But it is the disadvantages inherent in rejecting Mr Lynch's proposals out of hand more than the advantages to be gained by accepting them which may weigh with Mr Heath. The spectre of a vicious sectarian war with the British Army caught in the middle is now at hand. A still more sinister spectre looms in the background: that the IRA should allege fraternisation verging on co-operation between the Army and the UDA is not perhaps surprising and must be treated with due scepticism; but neither would it be surprising if, given their experiences since 1969, sympathy in the British Army were to lie with the UDA in any IRA-UDA conflict and were to be seen so to lie. If public opinion in the Republic were to become convinced, rightly or wrongly, that the Catholic community in the North was coming under assault from some such combination, then even the unqualified commitment of Mr Lynch to peaceful methods in all circumstances might come under heavy strain, much as it did in the days before the burning of the British Embassy.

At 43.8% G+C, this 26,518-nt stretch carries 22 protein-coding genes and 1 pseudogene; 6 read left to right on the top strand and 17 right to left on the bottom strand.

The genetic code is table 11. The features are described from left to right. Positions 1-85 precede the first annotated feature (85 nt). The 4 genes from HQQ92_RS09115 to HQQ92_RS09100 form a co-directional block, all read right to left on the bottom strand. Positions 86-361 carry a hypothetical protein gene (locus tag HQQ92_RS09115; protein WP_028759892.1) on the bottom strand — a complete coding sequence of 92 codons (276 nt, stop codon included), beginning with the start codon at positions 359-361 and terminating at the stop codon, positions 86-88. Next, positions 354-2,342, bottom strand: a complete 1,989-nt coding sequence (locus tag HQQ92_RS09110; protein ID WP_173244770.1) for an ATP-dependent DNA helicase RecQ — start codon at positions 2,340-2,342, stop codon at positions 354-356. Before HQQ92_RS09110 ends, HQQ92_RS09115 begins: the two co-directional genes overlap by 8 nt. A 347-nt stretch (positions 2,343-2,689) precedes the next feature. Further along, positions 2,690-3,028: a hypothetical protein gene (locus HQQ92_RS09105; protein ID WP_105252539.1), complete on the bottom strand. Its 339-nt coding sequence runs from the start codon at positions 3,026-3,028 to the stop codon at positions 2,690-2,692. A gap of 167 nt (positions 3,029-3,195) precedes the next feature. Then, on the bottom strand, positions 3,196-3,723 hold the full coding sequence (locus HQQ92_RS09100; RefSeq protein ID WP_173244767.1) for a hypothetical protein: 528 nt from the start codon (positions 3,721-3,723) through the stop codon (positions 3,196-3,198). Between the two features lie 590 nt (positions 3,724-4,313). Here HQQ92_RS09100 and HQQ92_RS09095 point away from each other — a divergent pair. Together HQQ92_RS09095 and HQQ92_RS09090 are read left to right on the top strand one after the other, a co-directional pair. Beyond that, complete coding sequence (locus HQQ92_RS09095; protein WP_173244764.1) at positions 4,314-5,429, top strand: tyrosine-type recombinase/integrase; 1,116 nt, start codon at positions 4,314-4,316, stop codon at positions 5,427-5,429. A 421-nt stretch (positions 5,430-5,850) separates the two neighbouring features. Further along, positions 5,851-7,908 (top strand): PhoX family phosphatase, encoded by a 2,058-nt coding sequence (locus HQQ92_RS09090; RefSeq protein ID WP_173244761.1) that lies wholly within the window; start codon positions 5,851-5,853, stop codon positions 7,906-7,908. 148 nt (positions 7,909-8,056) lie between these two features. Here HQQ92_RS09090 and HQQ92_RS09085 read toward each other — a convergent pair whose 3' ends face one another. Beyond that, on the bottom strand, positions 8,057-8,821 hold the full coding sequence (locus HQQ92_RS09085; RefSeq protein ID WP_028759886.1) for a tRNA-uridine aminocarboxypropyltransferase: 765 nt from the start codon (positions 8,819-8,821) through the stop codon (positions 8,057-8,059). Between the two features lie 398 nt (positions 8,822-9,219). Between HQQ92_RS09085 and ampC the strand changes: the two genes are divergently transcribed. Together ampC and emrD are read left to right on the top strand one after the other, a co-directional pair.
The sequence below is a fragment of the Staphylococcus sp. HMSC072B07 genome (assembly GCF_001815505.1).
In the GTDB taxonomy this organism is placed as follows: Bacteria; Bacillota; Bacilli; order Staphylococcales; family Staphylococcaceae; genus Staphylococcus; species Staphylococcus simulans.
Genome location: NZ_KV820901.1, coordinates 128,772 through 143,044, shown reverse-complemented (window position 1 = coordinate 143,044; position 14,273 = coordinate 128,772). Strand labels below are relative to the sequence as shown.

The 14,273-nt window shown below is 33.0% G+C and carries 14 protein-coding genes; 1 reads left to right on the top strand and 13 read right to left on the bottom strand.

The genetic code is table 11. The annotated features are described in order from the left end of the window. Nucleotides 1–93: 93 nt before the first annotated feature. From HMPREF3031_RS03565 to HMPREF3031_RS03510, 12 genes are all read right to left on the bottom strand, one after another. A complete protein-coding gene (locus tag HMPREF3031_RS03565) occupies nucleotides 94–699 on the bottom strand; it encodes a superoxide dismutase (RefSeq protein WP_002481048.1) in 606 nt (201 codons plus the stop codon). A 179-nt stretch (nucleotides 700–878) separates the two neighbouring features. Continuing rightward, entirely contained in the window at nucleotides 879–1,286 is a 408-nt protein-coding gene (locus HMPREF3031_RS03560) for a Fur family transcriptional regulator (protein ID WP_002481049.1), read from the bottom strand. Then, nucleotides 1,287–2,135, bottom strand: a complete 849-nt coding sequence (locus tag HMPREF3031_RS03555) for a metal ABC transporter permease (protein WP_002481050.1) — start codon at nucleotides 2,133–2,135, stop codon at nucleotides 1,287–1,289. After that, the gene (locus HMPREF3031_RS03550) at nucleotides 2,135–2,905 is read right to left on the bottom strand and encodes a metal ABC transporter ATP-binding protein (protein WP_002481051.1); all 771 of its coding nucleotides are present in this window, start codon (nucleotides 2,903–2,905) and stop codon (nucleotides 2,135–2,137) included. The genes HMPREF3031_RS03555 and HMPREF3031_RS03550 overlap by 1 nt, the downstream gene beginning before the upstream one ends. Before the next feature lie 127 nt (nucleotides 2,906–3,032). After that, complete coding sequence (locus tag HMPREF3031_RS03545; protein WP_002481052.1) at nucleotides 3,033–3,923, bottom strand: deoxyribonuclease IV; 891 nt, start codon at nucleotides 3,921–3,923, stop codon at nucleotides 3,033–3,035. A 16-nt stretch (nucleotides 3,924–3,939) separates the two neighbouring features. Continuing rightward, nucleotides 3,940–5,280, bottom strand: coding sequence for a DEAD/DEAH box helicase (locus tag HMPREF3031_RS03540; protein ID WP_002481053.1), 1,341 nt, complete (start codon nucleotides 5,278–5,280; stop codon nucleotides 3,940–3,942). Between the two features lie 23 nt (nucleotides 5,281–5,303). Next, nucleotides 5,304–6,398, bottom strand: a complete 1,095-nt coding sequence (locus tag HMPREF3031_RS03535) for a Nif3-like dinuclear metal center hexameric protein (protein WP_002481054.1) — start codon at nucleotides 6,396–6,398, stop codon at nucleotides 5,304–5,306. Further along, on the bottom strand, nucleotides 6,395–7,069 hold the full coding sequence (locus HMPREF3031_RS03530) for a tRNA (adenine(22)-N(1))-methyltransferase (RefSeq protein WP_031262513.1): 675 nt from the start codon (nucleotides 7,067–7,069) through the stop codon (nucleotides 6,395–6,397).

The problem of containing the contagion of violence might then in the last resort become a more serious problem for Mr Heath than the more obvious problems of sustaining the bi-partisan policy in the Commons, or of bringing what Europeans would see as a worsening seventeenth century war into their late twentieth century Common Market, both of which might follow upon any further serious breach in relations between the Dublin and London governments. The virulence of that contagion was manifest in the events of last weekend at the Curragh Camp, just outside Dublin, when Republican rioters subjected Irish troops and police to a barrage of petrol bombs and other missiles.

In short whether Mr Heath decides to talk

to Mr Lynch at the present juncture may depend upon whether •he is sufficiently a

conservative to realise that his Irish problem is as likely to get worse as it is to get better.